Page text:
changed any other identifying information.
• Stick to your plan. If you decide to leave, then do so. If you feel secure
in your shuttered-home, stay. Be prepared. A constant change of plans can lead
to stress, which your pet picks up on.
• The Americans With Disabilities Act (ADA) requires state and local government
agencies, businesses, and nonprofit organizations that provide goods or services
to the public to make reasonable modifications in their policies, practices,
or procedures when necessary to accommodate people with disabilities. Service
animals fall under this general principle. Entities, such as hotels, that have
a “no pets” policy, generally must modify the policy to allow service
animals into their facilities, according to the ADA.
A service animal is defined as a dog that has been individually trained
to do work or perform tasks for an individual with a disability. The
tasks must be directly related to the person’s disability. However,
a pet that provides comfort by its mere presence, doesn’t qualify.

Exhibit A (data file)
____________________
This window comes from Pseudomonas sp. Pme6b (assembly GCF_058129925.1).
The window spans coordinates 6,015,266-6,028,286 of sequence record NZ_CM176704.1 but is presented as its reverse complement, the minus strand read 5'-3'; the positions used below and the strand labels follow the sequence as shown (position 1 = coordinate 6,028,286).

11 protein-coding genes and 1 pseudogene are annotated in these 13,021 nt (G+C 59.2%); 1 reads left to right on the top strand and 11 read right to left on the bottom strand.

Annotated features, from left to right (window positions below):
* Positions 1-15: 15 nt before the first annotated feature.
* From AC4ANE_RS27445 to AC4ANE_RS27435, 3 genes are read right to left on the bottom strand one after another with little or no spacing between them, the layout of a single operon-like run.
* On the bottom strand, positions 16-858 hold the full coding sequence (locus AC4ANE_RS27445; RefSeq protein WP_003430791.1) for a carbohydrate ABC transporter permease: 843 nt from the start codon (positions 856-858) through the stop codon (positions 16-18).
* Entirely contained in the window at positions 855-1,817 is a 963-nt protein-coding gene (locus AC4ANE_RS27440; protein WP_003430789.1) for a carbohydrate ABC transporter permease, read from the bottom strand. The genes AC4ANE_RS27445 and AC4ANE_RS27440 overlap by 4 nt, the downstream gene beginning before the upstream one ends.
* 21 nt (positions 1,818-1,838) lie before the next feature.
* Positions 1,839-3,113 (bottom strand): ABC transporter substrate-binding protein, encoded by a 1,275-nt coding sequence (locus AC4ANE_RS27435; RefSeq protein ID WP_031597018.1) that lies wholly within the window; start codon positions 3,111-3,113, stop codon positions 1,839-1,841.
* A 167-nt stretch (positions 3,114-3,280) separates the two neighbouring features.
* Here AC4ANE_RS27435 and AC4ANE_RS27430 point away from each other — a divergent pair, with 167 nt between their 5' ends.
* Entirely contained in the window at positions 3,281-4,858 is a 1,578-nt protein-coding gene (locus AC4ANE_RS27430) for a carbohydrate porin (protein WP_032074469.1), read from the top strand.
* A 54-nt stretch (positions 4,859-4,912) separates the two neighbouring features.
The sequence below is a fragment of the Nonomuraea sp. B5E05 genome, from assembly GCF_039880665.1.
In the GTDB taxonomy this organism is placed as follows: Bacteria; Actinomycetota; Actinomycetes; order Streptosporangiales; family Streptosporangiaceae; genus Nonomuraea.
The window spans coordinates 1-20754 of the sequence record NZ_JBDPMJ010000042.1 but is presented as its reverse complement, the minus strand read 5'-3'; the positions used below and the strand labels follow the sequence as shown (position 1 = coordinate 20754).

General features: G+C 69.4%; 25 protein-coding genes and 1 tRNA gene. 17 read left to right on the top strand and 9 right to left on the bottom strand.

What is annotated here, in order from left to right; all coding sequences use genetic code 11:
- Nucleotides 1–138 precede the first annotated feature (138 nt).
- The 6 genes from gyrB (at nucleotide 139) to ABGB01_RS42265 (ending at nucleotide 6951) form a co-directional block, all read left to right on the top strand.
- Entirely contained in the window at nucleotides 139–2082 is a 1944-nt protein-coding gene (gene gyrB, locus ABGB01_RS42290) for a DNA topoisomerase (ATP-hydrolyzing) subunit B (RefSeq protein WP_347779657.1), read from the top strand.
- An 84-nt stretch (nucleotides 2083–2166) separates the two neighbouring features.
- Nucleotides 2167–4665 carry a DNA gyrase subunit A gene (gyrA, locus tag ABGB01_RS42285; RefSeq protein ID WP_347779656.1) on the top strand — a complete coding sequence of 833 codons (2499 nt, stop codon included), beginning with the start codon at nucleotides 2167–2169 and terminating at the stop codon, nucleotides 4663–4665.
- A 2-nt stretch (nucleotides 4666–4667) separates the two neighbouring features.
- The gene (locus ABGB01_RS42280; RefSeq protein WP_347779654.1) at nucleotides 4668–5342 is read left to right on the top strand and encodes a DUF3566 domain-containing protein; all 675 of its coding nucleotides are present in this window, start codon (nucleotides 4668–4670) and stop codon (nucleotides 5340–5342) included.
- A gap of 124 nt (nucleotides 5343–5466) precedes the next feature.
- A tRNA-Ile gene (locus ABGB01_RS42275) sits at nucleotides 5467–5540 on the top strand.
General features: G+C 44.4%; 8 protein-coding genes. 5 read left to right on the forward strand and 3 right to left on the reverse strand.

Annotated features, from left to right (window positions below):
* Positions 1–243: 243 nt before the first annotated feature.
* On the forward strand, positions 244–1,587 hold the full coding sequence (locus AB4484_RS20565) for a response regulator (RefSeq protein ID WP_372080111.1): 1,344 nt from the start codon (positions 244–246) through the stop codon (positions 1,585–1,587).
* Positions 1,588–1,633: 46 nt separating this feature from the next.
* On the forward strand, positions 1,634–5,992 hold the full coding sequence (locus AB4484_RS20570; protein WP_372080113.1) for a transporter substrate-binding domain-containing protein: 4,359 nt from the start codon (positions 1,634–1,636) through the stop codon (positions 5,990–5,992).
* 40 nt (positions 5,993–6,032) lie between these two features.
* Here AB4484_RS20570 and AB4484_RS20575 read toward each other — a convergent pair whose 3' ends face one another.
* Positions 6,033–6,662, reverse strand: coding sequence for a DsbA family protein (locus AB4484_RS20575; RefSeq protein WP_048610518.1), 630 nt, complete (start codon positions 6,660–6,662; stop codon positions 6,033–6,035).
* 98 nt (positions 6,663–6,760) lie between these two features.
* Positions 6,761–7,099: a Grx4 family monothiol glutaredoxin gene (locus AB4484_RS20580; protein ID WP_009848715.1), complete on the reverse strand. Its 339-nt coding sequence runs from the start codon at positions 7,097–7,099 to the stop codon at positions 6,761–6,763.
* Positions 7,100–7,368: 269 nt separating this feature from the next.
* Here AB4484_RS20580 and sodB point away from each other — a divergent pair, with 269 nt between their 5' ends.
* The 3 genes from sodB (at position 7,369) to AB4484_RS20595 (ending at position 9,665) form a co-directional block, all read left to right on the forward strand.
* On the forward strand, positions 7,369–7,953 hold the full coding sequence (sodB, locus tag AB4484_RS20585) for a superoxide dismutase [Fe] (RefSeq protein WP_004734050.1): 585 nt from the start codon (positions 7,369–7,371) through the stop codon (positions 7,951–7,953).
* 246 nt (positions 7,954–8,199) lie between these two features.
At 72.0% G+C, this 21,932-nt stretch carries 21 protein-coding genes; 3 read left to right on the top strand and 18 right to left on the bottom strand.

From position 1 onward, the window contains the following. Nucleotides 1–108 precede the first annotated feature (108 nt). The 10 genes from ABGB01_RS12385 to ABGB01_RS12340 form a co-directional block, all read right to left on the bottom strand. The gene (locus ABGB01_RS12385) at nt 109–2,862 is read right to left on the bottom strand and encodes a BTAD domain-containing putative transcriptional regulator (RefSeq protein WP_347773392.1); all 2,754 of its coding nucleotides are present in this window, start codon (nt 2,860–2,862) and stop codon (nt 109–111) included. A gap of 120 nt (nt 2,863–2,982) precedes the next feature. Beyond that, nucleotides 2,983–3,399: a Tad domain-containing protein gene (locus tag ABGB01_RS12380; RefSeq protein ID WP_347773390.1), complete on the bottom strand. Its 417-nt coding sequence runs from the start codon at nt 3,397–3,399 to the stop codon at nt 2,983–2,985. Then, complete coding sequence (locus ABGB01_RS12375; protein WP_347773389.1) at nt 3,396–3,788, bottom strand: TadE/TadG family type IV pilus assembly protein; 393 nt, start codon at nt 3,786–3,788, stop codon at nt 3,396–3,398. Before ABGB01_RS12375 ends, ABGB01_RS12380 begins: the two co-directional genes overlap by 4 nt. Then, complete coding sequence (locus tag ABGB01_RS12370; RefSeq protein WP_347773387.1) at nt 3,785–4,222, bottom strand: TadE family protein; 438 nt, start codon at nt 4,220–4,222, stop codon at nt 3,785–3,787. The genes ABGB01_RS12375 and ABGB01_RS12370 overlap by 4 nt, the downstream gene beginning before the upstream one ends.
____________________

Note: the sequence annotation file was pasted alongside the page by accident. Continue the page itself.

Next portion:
Have an emergency kit
? You have one, right? Your pet’s isn’t that much different.
Match her food and water needs to your own. This means have enough of
their regular food for two weeks — non-perishable. Good plan to
have readily accessible can openers. A carrier. A litter box and fresh
litter. Plastic bags. Medicine and medical records for your pet in waterproof
containers. An extra leash. A litter scooper.
And make sure all of their essentials are in one easy-to-grab place,
like a backpack, in case you have to evacuate in a hurry.
• ID ’em. You know what your pet looks like but in an emergency sometimes
it’s hard to think straight when trying to describe her. Vets advise microchipping
your pet to aid in recovery. Another good idea: Have a photo of your pet with
you in case you get separated. This visual reference may help your neighbors
spot your missing cat or dog.
Keep your cool
We realize hurricanes, especially ones as powerful as Irma threatens
to be, are terrifying. But if you panic so will your pet and that will
only add to the stress level for both of you. Try as best you can to
speak to your pet in a calm, soothing and reassuring voice.